UPDATE: Mr. Johnston writes me:
Your final point about me in your post is dead wrong.
The Social Security Administration discovered its mistake BECAUSE my column in Tax Notes drew attention to the figures, which I accurately reported. Gosh, but for my accurate reporting this mistake would have stayed permanently in the record and forever given us a false impression of wage income in 2009!

The whole post is worth a read, for those for whom truth, rather than dogma, is important.  it is here

Thursday, November 4, 2010

Manfred Max-Neef

Just discovered that Manfred Max-Neef's classic "From the Outside Looking In-Experiences in Barefoot Economics" is available in it's entirety, all 210 pages, in .pdf here:


Also available in paperback, recent reprint here:    But at $142.15 for a used paperback, the .pdf seems viable even for those that like the feel of a book.

May be the best economist alive.

He is co-author of a book due out December 15, 2010:

Economics Unmasked: From Power and Greed to Compassion and the Common Good by Manfred Max-Neef and Philip B. Smith (Paperback - Dec 15, 2010)

"Mathematics  brought rigor to economics. It also brought mortis"---Kenneth Boulding

Wednesday, November 3, 2010

David Cay Johnston on non-Reporting of Income shifts



Scary New Wage Data

David Cay Johnston | Oct. 25, 2010 04:35 AM EDT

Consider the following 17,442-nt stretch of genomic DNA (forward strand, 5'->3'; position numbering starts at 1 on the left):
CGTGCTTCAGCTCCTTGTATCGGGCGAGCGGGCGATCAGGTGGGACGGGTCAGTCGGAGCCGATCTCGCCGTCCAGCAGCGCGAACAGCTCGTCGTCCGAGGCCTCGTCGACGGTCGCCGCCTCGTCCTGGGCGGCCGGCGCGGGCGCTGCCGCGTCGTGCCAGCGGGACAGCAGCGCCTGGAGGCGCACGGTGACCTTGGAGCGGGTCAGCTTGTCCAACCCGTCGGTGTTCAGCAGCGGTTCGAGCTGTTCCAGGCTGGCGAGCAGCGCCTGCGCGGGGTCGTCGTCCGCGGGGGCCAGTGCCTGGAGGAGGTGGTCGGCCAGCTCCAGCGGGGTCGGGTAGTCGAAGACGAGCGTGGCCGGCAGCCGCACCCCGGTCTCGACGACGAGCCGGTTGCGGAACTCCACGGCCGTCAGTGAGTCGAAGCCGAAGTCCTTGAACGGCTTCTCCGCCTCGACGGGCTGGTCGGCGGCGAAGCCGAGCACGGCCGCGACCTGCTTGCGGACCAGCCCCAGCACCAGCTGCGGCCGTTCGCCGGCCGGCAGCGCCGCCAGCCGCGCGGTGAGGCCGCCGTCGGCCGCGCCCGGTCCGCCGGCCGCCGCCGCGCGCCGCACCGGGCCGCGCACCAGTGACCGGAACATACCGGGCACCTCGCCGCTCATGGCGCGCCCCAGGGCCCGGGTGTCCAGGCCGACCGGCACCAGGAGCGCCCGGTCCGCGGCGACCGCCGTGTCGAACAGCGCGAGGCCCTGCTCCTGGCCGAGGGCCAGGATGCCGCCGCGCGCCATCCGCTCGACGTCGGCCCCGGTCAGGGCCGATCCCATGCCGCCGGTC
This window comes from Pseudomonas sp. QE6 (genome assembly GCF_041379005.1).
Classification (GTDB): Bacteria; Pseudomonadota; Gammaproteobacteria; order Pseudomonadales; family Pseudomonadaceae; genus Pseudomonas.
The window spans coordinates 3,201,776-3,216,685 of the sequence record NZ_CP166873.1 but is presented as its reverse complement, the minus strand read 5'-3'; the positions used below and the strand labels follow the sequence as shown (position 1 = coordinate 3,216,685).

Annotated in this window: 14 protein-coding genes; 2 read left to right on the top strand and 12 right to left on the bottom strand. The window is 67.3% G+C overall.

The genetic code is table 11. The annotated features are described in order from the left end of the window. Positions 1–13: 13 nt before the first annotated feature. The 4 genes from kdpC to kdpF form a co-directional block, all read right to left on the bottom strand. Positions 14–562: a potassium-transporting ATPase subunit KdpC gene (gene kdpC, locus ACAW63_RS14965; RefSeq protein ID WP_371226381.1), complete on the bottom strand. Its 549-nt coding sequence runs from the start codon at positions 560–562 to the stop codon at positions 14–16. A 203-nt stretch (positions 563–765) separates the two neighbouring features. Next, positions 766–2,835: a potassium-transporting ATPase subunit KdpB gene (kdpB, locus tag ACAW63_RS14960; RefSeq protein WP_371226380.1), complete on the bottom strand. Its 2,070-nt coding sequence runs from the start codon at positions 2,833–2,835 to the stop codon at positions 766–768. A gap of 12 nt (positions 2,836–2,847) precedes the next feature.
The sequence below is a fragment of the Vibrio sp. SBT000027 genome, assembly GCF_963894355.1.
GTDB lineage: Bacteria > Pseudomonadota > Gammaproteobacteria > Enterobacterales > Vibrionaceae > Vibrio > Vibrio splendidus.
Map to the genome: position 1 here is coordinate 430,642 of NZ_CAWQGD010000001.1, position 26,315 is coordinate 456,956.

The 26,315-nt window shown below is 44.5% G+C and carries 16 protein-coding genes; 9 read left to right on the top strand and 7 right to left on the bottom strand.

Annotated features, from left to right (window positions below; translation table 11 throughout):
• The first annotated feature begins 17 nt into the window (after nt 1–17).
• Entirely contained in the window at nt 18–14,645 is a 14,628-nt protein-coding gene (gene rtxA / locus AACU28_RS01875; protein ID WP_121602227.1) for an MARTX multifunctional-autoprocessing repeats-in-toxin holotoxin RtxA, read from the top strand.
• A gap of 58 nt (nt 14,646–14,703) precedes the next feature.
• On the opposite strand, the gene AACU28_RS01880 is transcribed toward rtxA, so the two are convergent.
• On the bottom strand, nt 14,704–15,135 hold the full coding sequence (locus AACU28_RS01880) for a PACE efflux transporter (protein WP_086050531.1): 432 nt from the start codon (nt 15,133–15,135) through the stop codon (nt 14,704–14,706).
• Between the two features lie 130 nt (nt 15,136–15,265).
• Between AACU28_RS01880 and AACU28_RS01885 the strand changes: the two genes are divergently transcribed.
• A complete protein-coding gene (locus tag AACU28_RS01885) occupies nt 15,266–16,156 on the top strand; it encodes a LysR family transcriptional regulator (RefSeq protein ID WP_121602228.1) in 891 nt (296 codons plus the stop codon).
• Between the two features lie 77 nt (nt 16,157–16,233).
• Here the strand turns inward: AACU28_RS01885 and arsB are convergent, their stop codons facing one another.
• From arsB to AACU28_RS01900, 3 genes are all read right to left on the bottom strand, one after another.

Now for some really scary breaking news, from the latest payroll tax data.

Every 34th wage earner in America in 2008 went all of 2009 without earning a single dollar, new data from the Social Security Administration show. Total wages, median wages, and average wages all declined, but at the very top, salaries grew more than fivefold.

Not a single news organization reported this data when it was released October 15, searches of Google and the Nexis databases show. Nor did any blog, so the citizen journalists and professional economists did no better than the newsroom pros in reporting this basic information about our economy.

The new data hold important lessons for economic growth and tax policy and take on added meaning when examined in light of tax return data back to 1950.

The story the numbers tell is one of a strengthening economic base with income growing fastest at the bottom until, in 1981, we made an abrupt change in tax and economic policy. Since then the base has fared poorly while huge economic gains piled up at the very top, along with much lower tax burdens.

Read Rest here:

Link to a Graph on median and average income, 1999-2009, in 2009 dollars

Those wishing to hide income disparity tend to use average income, whereas those to whom income distribution matters use median income.

I highly recommend his latest book  Free Lunch: How the Wealthiest Americans Enrich Themselves at Government Expense (and StickYou with the Bill)  . The book starts with the Bandon Dunes as the poster case for what is wrong with the incentive structure, and how it snares even those with a high regard for building community and fixing incentive structures elsewhere.


Update:  Nov. 6, 2011

Checking  into this a bit further, I find this:

In the midst of electoral chaos yesterday, I did not get around to noting a striking screw-up at the Social Security Administration — you know, the folks with which we’re supposed to entrust our retirements. I’ll get to that in a minute, but first, a Bob Herbert column sent along by a friend, on rising income inequality and a new book on the subject by two political scientists:


        The SSA data Johnston (and Herbert) rely on is completely bogus — the result of a massive error. Check it: